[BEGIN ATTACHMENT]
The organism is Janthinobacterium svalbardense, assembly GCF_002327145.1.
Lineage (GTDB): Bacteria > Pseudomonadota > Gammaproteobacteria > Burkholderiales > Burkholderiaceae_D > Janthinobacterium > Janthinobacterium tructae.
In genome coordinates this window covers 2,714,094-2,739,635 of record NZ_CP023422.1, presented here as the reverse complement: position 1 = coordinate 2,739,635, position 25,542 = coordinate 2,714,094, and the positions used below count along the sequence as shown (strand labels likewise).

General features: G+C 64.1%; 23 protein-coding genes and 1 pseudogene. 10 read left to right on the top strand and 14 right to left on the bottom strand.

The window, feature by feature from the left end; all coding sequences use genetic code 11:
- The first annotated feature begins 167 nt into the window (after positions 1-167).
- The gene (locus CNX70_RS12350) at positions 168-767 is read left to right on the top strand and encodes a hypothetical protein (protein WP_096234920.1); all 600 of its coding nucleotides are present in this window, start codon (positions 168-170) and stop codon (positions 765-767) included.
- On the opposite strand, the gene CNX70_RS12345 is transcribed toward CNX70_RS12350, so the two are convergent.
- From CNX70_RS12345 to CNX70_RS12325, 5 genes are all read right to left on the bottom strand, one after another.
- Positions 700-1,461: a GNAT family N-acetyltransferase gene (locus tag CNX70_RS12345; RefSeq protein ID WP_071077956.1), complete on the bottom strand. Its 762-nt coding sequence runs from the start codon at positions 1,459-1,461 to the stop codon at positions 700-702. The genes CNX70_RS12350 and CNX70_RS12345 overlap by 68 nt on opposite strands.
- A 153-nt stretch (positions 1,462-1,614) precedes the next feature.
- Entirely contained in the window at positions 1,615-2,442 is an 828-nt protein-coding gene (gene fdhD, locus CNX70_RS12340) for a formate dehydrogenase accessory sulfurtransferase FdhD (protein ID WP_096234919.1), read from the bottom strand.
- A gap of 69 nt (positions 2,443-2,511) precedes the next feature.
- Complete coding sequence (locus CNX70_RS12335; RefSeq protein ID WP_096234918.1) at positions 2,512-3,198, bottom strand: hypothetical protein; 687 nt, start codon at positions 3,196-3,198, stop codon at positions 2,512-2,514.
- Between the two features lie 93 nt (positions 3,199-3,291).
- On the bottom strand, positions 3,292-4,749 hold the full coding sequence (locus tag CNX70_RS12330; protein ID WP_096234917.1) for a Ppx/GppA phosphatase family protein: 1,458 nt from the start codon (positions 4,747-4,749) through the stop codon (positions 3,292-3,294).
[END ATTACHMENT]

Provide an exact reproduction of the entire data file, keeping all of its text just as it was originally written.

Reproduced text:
The organism is Janthinobacterium svalbardense, assembly GCF_002327145.1.
Lineage (GTDB): Bacteria > Pseudomonadota > Gammaproteobacteria > Burkholderiales > Burkholderiaceae_D > Janthinobacterium > Janthinobacterium tructae.
In genome coordinates this window covers 2,714,094-2,739,635 of record NZ_CP023422.1, presented here as the reverse complement: position 1 = coordinate 2,739,635, position 25,542 = coordinate 2,714,094, and the positions used below count along the sequence as shown (strand labels likewise).

General features: G+C 64.1%; 23 protein-coding genes and 1 pseudogene. 10 read left to right on the top strand and 14 right to left on the bottom strand.

The window, feature by feature from the left end; all coding sequences use genetic code 11:
- The first annotated feature begins 167 nt into the window (after positions 1-167).
- The gene (locus CNX70_RS12350) at positions 168-767 is read left to right on the top strand and encodes a hypothetical protein (protein WP_096234920.1); all 600 of its coding nucleotides are present in this window, start codon (positions 168-170) and stop codon (positions 765-767) included.
- On the opposite strand, the gene CNX70_RS12345 is transcribed toward CNX70_RS12350, so the two are convergent.
- From CNX70_RS12345 to CNX70_RS12325, 5 genes are all read right to left on the bottom strand, one after another.
- Positions 700-1,461: a GNAT family N-acetyltransferase gene (locus tag CNX70_RS12345; RefSeq protein ID WP_071077956.1), complete on the bottom strand. Its 762-nt coding sequence runs from the start codon at positions 1,459-1,461 to the stop codon at positions 700-702. The genes CNX70_RS12350 and CNX70_RS12345 overlap by 68 nt on opposite strands.
- A 153-nt stretch (positions 1,462-1,614) precedes the next feature.
- Entirely contained in the window at positions 1,615-2,442 is an 828-nt protein-coding gene (gene fdhD, locus CNX70_RS12340) for a formate dehydrogenase accessory sulfurtransferase FdhD (protein ID WP_096234919.1), read from the bottom strand.
- A gap of 69 nt (positions 2,443-2,511) precedes the next feature.
- Complete coding sequence (locus CNX70_RS12335; RefSeq protein ID WP_096234918.1) at positions 2,512-3,198, bottom strand: hypothetical protein; 687 nt, start codon at positions 3,196-3,198, stop codon at positions 2,512-2,514.
- Between the two features lie 93 nt (positions 3,199-3,291).
- On the bottom strand, positions 3,292-4,749 hold the full coding sequence (locus tag CNX70_RS12330; protein ID WP_096234917.1) for a Ppx/GppA phosphatase family protein: 1,458 nt from the start codon (positions 4,747-4,749) through the stop codon (positions 3,292-3,294).